Tuesday

18th Dec 2018

Nuclear debate sees rise in EU carbon prices

  • France is Europe's largest user of nuclear power (Photo: EUobserver)

European carbon prices hit a two-year high on Monday (14 March), as the region reassesses the future of its nuclear energy industry following events in Japan.

German Chancellor Angela Merkel said plans to extend the operating life of the country's nuclear plants would be suspended for at least three months, pending an inquiry into their safety, while Switzerland halted plans to build new reactors.

Read and decide

Join EUobserver today

Support quality EU news

Get instant access to all articles — and 18 year's of archives. 30 days free trial.

... or join as a group

Carbon permits under the EU's emissions trading scheme, which Switzerland is set to join, rose 5.5 percent to close at €16.60 a tonne on the ICE Futures Europe exchange in London.

The emissions scheme forms a key element of European efforts to cut CO2 emissions by 20 percent over the coming decade, based on 1990 levels.

On Monday, EU climate commissioner Connie Hedegaard presented her '2050 Roadmap' for a low-carbon economy to EU environment ministers in Brussels, stressing that a 25 percent cut was achievable if member states increased their energy efficiency.

Seven environment ministers went further, calling for an EU cut of 30 percent in an open letter to the commission. The ministers came from Britain, Denmark, Germany, Greece, Portugal, Spain and Sweden.

But analysts said an EU move away from the relatively-clean nuclear energy could cast a question mark over the bloc's ability to meet its carbon-cutting pledges.

"European governments will need to know what happened in Japan - look at it in terms of nuclear new build and the existing fleet," Peter Atherton, a utility analyst at Citigroup in London, told Bloomberg News. "That's a process that will take time. The big question is what this means for EU energy targets. Will politicians have the capacity to push them through."

A German government decision to cancel nuclear extensions would result in an additional demand for 700 million tonnes of carbon through 2020, Heiko Siemann, an analyst for UniCredit said.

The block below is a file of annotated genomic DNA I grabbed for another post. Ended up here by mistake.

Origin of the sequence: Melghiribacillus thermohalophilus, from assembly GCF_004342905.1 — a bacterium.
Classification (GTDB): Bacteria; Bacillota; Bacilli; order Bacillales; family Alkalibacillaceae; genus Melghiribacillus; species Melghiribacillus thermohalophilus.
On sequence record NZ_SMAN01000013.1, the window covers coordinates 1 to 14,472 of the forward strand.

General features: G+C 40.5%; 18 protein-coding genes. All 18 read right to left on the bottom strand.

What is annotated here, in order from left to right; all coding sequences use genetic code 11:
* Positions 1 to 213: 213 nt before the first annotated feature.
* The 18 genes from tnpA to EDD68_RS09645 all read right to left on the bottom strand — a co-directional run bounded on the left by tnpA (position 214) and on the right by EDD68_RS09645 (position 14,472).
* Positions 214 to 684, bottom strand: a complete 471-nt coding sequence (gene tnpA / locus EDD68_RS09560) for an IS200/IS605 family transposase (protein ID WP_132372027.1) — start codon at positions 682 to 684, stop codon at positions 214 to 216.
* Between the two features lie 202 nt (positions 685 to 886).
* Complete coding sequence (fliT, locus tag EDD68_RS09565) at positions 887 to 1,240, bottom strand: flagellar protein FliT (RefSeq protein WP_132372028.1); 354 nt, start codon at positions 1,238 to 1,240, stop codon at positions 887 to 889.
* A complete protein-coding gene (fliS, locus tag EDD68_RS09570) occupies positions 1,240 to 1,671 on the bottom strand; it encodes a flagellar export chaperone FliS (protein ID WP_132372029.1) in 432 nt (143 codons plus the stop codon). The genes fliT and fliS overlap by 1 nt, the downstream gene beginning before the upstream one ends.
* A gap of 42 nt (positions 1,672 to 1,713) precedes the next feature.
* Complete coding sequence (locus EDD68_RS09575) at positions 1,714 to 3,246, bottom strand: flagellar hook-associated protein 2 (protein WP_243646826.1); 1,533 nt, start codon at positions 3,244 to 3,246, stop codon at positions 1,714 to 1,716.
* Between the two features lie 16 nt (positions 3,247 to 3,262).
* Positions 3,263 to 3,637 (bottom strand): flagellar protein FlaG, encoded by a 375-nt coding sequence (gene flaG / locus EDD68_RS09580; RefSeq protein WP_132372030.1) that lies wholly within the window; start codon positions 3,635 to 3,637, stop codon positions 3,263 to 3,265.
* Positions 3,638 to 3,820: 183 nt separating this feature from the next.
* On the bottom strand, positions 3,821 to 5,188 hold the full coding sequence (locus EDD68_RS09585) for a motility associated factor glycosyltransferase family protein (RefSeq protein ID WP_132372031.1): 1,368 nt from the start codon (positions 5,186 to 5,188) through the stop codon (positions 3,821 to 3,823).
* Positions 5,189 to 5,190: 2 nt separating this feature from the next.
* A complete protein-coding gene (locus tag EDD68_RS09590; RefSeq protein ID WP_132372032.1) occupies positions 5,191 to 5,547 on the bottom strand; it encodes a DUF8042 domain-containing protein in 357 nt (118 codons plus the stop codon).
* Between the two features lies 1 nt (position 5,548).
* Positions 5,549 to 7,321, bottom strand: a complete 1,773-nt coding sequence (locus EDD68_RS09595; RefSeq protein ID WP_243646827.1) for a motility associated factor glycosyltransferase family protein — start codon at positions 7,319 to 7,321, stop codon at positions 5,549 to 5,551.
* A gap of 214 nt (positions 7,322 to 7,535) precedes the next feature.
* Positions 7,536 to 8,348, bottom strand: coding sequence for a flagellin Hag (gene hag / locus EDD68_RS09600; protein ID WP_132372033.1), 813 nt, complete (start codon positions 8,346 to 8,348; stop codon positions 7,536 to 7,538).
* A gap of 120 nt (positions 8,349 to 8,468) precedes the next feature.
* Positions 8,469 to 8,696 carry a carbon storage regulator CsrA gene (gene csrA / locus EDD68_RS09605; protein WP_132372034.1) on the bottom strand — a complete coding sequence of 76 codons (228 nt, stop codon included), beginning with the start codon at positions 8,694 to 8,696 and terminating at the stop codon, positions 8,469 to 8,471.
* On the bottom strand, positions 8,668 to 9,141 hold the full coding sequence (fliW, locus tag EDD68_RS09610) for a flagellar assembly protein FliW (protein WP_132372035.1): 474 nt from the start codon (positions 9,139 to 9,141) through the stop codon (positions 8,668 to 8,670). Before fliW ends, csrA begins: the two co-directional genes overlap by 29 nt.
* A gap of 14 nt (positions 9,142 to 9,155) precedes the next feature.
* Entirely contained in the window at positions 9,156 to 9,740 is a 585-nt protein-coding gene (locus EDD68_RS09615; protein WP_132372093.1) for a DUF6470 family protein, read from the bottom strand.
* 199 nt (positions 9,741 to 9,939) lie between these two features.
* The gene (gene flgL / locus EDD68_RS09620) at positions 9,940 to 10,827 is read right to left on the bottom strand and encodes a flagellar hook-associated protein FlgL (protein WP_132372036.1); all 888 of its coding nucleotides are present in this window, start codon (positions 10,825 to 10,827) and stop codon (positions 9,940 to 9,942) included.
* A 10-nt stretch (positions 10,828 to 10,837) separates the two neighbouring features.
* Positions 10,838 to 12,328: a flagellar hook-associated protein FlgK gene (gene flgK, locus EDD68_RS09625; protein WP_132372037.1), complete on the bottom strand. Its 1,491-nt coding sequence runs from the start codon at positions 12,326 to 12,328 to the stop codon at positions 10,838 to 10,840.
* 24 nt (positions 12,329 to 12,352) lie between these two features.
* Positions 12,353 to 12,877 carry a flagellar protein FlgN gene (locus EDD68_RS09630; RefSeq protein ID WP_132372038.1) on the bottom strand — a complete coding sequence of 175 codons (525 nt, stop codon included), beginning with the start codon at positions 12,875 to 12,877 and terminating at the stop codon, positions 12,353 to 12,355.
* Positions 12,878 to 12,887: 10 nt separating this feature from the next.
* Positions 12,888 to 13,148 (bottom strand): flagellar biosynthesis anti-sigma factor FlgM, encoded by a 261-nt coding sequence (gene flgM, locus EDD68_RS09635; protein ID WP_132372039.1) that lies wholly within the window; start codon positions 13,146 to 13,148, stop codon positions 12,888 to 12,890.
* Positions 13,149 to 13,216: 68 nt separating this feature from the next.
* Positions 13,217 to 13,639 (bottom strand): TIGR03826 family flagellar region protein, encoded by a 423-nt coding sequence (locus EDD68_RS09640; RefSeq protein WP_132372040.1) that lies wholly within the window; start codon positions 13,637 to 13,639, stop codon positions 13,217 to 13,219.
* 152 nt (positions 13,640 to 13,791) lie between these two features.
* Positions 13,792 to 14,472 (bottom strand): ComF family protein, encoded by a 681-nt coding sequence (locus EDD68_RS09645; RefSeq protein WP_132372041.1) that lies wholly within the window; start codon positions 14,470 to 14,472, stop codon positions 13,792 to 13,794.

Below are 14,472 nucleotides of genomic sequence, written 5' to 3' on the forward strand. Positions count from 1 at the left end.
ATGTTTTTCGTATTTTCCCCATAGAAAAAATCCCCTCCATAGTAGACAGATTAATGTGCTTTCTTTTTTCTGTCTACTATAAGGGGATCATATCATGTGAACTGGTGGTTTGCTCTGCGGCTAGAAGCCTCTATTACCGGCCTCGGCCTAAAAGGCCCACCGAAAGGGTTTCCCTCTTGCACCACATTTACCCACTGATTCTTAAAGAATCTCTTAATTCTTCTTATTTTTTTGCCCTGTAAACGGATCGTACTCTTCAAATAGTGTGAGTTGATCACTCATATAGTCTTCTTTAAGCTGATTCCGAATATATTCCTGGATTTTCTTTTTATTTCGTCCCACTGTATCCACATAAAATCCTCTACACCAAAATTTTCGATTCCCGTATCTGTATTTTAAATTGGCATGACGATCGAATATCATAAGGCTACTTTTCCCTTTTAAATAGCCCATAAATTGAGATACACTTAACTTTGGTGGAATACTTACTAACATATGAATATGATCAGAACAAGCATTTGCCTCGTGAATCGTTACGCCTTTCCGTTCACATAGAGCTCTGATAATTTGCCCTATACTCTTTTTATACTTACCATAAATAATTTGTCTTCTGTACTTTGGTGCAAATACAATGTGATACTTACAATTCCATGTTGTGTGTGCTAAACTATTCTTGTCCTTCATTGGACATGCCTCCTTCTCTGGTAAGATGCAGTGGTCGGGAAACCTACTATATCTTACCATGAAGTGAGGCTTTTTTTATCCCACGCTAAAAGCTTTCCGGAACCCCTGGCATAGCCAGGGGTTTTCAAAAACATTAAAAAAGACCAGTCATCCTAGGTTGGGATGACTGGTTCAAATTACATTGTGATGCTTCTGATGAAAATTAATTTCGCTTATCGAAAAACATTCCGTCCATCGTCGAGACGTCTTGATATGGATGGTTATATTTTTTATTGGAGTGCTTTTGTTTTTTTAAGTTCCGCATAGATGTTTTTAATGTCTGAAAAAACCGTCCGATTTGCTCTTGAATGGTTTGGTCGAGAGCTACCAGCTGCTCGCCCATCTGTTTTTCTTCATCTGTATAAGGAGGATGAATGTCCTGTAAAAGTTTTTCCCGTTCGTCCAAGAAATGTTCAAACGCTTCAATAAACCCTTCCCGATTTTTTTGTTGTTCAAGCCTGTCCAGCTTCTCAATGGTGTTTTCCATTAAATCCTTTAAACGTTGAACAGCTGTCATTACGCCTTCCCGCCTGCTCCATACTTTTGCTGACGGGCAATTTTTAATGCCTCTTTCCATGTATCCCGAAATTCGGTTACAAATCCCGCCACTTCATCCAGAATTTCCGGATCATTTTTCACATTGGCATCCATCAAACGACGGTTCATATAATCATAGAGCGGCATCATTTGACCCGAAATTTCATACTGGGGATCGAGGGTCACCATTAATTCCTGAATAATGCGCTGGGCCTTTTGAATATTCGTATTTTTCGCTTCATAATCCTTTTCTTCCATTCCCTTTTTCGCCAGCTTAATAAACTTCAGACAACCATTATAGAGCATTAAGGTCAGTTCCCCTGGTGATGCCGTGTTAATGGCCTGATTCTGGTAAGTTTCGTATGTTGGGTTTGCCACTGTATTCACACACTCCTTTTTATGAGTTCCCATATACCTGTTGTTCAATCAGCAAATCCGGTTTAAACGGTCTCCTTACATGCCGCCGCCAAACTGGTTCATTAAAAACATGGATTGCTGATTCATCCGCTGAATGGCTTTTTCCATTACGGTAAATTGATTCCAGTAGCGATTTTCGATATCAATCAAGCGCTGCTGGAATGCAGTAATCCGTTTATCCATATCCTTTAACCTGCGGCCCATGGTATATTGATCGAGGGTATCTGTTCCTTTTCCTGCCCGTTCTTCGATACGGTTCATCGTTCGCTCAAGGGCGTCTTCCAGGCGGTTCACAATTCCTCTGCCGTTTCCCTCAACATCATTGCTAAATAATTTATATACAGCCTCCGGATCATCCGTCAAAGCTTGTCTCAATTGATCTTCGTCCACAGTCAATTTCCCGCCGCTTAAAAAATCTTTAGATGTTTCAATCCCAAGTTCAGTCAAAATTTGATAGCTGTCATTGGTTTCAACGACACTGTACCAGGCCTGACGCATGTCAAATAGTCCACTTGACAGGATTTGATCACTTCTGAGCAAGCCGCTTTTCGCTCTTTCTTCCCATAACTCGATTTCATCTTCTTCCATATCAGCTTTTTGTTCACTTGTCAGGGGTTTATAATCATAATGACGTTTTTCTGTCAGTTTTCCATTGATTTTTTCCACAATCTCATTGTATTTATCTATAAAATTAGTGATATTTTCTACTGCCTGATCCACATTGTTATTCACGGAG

Nuclear energy accounts for roughly 30 percent of Europe's energy mix, rising to as high as 80 percent in France.

French environment minister Nathalie Kosciusko-Morizet on Monday said events in Japan were unlikely to change her country's reliance on nuclear energy. "We can't switch to renewables overnight ... For the foreseeable future, we will need nuclear," she said.

Spanish and Italian ministers made similar pronouncements, while separately, EU energy commissioner Gunther Oettinger said events in Japan were likely to force a fundamental rethink of energy policy across the globe.

Oettinger agreed that EU member states could not simply switch off their nuclear power plants overnight but stressed that "nothing is irreplaceable".

"The unthinkable has occurred. Energy policy faces a fundamental new beginning," he told the German Press Agency DPA.

COP24: Vanuatu in 'constant state of emergency' on climate

Ralph Regenvanu, foreign minister of the Pacific island Vanuatu, said at the COP24 talks in Poland it was disappointing the host country was promoting coal - but was happy with EU contributions to tackle climate change.

News in Brief

  1. 3,500 UK troops on standby for no-deal Brexit
  2. Brexit: Opposition disagrees over no confidence vote
  3. EU court confirms suspension of Polish judges law
  4. France to tax Google, Apple, Facebook, Amazon
  5. EU negotiators agree CO2 targets for cars
  6. May: Brexit vote will be week of 14 January
  7. Rome finds extra budget funds to fit EU demands
  8. Polish climate talks end in agreement on rulebook

Stakeholder

COP24 Nordic Pavilion: sharing climate solutions with the world

The Nordic Pavilion at COP24 is dedicated to dialogue – TalaNordic – about key themes regarding the transition to a low-carbon society, such as energy, transport, urban futures, the circular economy and green financing.

Stakeholders' Highlights

  1. International Partnership For Human RightsKyrgyz authorities have to immediately release human rights defender Azimjon Askarov
  2. Nordic Council of MinistersSeminar on disability and user involvement
  3. Nordic Council of MinistersInternational appetite for Nordic food policies
  4. Nordic Council of MinistersNew Nordic Innovation House in Hong Kong
  5. Nordic Council of MinistersNordic Region has chance to become world leader when it comes to start-ups
  6. Nordic Council of MinistersTheresa May: “We will not be turning our backs on the Nordic region”
  7. International Partnership for Human RightsOpen letter to Emmanuel Macron ahead of Uzbek president's visit
  8. International Partnership for Human RightsRaising key human rights concerns during visit of Turkmenistan's foreign minister
  9. Nordic Council of MinistersState of the Nordic Region presented in Brussels
  10. Nordic Council of MinistersThe vital bioeconomy. New issue of “Sustainable Growth the Nordic Way” out now
  11. Nordic Council of MinistersThe Nordic gender effect goes international
  12. Nordic Council of MinistersPaula Lehtomaki from Finland elected as the Council's first female Secretary General

Latest News

  1. Muscat's one-man rule poses challenge for EU
  2. Orban protests target state media in new front
  3. Brexit and the Queen Sacrifice
  4. EU gives Switzerland another six months for a deal
  5. Fiscal discipline rules in eurozone are devastating
  6. EU capitals see weekend of tear gas and water cannon
  7. Bulgarian 'EU passports' whistleblower wants justice
  8. No more Brexit talks, despite May's pleas

Join EUobserver

Support quality EU news

Join us